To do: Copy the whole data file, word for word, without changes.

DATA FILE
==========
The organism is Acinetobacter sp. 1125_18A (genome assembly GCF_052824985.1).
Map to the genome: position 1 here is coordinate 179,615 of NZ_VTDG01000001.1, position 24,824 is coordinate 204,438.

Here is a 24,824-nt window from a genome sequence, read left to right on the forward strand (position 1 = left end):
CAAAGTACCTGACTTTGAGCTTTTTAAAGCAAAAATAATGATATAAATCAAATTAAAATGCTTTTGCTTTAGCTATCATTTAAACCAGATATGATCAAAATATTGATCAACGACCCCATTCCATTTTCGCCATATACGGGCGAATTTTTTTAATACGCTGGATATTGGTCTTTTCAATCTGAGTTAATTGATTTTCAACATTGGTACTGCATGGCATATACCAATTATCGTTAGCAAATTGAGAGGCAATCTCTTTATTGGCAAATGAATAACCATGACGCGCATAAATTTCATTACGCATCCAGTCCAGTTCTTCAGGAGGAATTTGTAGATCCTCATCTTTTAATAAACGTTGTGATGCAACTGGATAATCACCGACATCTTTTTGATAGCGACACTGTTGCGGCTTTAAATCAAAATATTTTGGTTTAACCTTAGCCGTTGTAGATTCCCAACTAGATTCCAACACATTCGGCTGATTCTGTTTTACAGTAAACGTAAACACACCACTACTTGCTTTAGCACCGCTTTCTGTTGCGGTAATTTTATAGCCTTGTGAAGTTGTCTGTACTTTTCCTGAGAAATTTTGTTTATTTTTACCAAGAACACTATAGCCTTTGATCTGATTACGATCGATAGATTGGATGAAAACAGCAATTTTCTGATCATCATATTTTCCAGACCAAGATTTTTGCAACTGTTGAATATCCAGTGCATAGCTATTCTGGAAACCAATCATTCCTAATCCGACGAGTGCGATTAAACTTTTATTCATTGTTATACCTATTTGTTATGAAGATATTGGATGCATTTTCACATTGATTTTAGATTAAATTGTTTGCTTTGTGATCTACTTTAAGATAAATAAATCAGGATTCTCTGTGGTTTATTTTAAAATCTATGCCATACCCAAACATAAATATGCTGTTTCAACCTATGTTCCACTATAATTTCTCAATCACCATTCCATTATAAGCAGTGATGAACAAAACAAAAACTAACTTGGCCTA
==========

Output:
The organism is Acinetobacter sp. 1125_18A (genome assembly GCF_052824985.1).
Map to the genome: position 1 here is coordinate 179,615 of NZ_VTDG01000001.1, position 24,824 is coordinate 204,438.

Here is a 24,824-nt window from a genome sequence, read left to right on the forward strand (position 1 = left end):
CAAAGTACCTGACTTTGAGCTTTTTAAAGCAAAAATAATGATATAAATCAAATTAAAATGCTTTTGCTTTAGCTATCATTTAAACCAGATATGATCAAAATATTGATCAACGACCCCATTCCATTTTCGCCATATACGGGCGAATTTTTTTAATACGCTGGATATTGGTCTTTTCAATCTGAGTTAATTGATTTTCAACATTGGTACTGCATGGCATATACCAATTATCGTTAGCAAATTGAGAGGCAATCTCTTTATTGGCAAATGAATAACCATGACGCGCATAAATTTCATTACGCATCCAGTCCAGTTCTTCAGGAGGAATTTGTAGATCCTCATCTTTTAATAAACGTTGTGATGCAACTGGATAATCACCGACATCTTTTTGATAGCGACACTGTTGCGGCTTTAAATCAAAATATTTTGGTTTAACCTTAGCCGTTGTAGATTCCCAACTAGATTCCAACACATTCGGCTGATTCTGTTTTACAGTAAACGTAAACACACCACTACTTGCTTTAGCACCGCTTTCTGTTGCGGTAATTTTATAGCCTTGTGAAGTTGTCTGTACTTTTCCTGAGAAATTTTGTTTATTTTTACCAAGAACACTATAGCCTTTGATCTGATTACGATCGATAGATTGGATGAAAACAGCAATTTTCTGATCATCATATTTTCCAGACCAAGATTTTTGCAACTGTTGAATATCCAGTGCATAGCTATTCTGGAAACCAATCATTCCTAATCCGACGAGTGCGATTAAACTTTTATTCATTGTTATACCTATTTGTTATGAAGATATTGGATGCATTTTCACATTGATTTTAGATTAAATTGTTTGCTTTGTGATCTACTTTAAGATAAATAAATCAGGATTCTCTGTGGTTTATTTTAAAATCTATGCCATACCCAAACATAAATATGCTGTTTCAACCTATGTTCCACTATAATTTCTCAATCACCATTCCATTATAAGCAGTGATGAACAAAACAAAAACTAACTTGGCCTA